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Trojans Stir Up Politics All Over The World

Shoko Oda |
July 4, 2013 | 10:00 p.m. PDT

Staff Reporter

USC takes great pride in enrolling more international students than any other university in the U.S. Anyone who has taken a stroll by the Von KleinSmid Center can appreciate the incredible variety of flags, each one reflecting the heritage of at least two current students.

As the banners at VKC suggest, USC's alumni network is so vast that it extends from Los Angeles to countries such as Egypt and Japan, where two Trojans have recently gained worldwide attention.

Egypt's former president, Mohamed Morsi, and Japanese Prime Minster, Shinzo Abe, have recently become household names— for better or for worse.

Read on about how these Trojans have been shaking up the political world lately. 

Mohamed Morsi: Trojan Ex-President 

Former president Mohamed Morsi, via European External Action Service
Former president Mohamed Morsi, via European External Action Service
Morsi was the first democratically-elected President of Egypt, following the removal of Hosni Mubarak in 2011.

But, following mass protests held in Cairo's Tahrir Square and Alexandria, the military ousted Morsi from his position of power this past Wednesday.

Since then he has been replaced by Adly Mansour, the head of the Supreme Constitutional Court. 

Long before embarking on his political pathway, however, Morsi got his start in Southern California. He graduated with a Ph.D from USC Viterbi School of Engineering in 1982, and worked as an assistant professor at Cal State Northridge from 1982 to 1985.

Last year, in an interview with the New York Times, Morsi commented that he "learned a lot" during his time in California, but only "scientifically"—regarding his academic career as the only truly valuable part of his USC experience.

It appears that he never quite adjusted to California's laid-back atmosphere, gangs, street violence, and "naked restaurants", like Hooters. "I don't admire that," Morsi commented.

Rather than condemning these seemingly strange customs, Morsi diplomatically added, "But that is the society. They are living their way." 

ALSO SEE: Gameday with Egyptian President Mohamed Morsy

After Wednesday's coup, the Trojan ex-President is rumored to be in military custody with several other Muslim Brotherhood leaders. Stay tuned for more updates!

Shinzo Abe: Father of "Abenomics"

(Prime Minister Shinzo Abe / Northern Ireland Executive)
(Prime Minister Shinzo Abe / Northern Ireland Executive)
In December of 2012, Shinzo Abe of Japan's Liberal Democratic Party (LDP) regained his position as the Prime Minister of Japan, after serving in office back in 2006 and resigning just one year later.

Abe attended USC in the 1970s, but did not earn a degree from the University.

Despite only having studied at the school while working on graduate work in the School of Policy, Planning, and Development, as the saying goes, "once you join the Trojan family you are a Trojan for life."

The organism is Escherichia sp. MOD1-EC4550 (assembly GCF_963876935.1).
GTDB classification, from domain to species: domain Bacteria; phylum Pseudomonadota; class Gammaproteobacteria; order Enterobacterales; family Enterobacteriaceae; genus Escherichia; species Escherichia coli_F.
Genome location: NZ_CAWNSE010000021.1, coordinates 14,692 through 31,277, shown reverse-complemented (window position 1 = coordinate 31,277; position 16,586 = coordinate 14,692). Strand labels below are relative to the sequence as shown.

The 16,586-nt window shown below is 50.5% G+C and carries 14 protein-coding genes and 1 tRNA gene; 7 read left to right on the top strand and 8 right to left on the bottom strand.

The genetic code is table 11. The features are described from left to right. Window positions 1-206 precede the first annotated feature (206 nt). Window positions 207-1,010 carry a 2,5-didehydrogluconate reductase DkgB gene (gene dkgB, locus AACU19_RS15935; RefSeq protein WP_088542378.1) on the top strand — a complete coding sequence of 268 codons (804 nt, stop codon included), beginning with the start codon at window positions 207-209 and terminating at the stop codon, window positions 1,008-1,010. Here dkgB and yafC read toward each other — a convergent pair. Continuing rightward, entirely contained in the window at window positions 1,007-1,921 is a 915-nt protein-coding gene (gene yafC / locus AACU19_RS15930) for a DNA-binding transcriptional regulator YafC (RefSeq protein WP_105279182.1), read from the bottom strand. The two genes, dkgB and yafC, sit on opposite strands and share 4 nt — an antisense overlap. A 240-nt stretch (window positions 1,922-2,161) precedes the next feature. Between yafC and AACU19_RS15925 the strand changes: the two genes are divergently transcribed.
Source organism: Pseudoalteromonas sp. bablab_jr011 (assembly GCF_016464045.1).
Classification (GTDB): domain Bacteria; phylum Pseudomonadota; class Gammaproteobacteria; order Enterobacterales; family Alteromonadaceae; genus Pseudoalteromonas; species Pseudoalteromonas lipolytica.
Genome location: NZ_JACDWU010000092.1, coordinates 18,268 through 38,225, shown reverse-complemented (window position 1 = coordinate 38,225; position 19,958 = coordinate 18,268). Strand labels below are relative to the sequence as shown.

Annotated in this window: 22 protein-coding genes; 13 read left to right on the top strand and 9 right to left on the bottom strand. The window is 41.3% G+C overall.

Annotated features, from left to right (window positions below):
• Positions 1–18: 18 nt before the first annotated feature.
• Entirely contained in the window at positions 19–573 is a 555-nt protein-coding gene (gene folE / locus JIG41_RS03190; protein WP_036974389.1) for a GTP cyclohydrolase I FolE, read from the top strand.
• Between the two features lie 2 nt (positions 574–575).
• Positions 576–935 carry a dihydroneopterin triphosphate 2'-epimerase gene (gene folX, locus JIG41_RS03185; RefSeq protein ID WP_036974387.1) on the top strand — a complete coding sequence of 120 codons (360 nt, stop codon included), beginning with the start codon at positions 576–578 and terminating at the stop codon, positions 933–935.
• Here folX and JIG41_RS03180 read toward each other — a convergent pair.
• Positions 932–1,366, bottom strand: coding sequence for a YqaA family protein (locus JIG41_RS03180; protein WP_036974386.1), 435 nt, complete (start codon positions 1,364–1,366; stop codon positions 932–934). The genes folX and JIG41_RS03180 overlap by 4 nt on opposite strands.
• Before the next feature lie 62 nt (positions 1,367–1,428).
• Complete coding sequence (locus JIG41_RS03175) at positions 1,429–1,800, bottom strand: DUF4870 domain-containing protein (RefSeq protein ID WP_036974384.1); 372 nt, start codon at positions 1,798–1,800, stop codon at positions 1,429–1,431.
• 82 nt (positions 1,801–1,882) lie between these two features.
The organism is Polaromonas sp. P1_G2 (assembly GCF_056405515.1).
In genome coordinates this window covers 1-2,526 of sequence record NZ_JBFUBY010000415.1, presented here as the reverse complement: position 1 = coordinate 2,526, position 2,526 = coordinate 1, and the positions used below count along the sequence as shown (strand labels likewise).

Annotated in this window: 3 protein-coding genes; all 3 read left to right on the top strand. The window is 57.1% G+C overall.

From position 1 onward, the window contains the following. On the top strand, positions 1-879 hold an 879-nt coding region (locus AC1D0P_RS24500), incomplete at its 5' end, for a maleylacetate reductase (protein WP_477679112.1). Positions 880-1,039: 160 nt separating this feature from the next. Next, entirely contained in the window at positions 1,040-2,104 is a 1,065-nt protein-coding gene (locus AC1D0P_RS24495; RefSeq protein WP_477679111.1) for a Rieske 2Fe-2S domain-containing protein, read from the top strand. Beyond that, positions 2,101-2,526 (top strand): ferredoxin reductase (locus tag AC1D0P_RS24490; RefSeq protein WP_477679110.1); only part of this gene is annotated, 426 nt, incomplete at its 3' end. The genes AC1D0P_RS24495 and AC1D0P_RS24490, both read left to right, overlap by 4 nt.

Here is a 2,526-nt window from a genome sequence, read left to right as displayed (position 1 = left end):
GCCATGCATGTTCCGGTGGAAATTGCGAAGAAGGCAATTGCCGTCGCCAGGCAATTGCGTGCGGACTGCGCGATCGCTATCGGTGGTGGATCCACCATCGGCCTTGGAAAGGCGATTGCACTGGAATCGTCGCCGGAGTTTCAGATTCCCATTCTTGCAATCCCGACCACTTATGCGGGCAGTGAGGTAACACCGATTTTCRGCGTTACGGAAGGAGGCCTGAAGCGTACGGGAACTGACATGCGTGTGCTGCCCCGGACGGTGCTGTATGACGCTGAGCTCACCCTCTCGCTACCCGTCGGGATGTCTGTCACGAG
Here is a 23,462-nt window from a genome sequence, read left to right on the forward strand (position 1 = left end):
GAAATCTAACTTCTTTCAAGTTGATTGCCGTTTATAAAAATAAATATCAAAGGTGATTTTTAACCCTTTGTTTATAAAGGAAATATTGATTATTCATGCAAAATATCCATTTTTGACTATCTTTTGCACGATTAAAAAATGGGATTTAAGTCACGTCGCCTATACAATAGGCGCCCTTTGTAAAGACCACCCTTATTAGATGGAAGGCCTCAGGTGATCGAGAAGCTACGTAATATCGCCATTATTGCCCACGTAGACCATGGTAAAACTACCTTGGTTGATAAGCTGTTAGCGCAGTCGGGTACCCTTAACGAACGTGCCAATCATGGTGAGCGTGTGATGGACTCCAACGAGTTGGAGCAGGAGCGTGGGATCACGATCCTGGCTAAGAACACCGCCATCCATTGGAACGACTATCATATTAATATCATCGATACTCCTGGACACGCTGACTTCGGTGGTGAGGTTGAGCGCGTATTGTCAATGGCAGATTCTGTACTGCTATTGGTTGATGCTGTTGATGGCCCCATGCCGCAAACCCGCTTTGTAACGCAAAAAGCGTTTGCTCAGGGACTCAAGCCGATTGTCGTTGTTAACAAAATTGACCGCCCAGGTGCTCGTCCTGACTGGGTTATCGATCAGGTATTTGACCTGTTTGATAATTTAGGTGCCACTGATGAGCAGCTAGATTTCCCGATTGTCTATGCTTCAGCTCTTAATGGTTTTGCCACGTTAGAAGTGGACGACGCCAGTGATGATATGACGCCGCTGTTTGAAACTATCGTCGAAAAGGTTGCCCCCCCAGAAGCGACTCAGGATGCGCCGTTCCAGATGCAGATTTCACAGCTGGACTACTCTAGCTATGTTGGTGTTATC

Abe is Japan's seventh Prime Minister in six years. His rise to power reflects Japan's struggle for consistent leadership in its government.

In the wake of the massive earthquake on March 11, 2011 and the ongoing struggle to manage the nuclear plant disaster, Abe has pledged to help Japan emerge from its stunted growth and enormous debt.

This goal inspired his series of economic reforms, widely known as "Abenomics"— a nod to America's Reaganomics of the 80s.

Abe hopes to fuel Japan's economic revival with his "three arrows" system: monetary easing, fiscal stimulus, and structural reforms.

Earlier in the year when the first two reforms were enacted, the economic situation appeared to be improving; in six months, the stock market rose by 80%, and so did Abe's approval ratings. But, just as he was preparing to implement the last arrow of reform, the stock market began to falter.

While it is too early to tell if his grand plan has failed, many critics have begun to lose confidence in "Abenomics."   

Abe has also become a target of criticism for his rather conservative political ideals.

Abe and his LDP members have sought to amend the Japanese constitution, originally drafted by the US after WWII. They hope to loosen the requirements needed to change the charter, but many fear that this is part of an attempt to curb civil rights, the media, and ultimately to change the Article IX of the constitution, which bans any military in Japan.

Abe's right-wing attitude has also heightened tensions between Japan and neighboring countries like China and South Korea, over disputed territories among other issues. 

Amidst the mixed reviews, this Trojan alumni now faces election campaigns for Japan's parliamentary elections this month.

There's no doubt that these two Trojans have rocked the international community in the past couple months, finding themselves in the limelight of scholars, analysts, politicians, and the media. It will be interesting to see what the future holds for these two USC alumni as the political situations in Japan and Egypt continue to intensify.

Reach Staff Reporter Shoko Oda here



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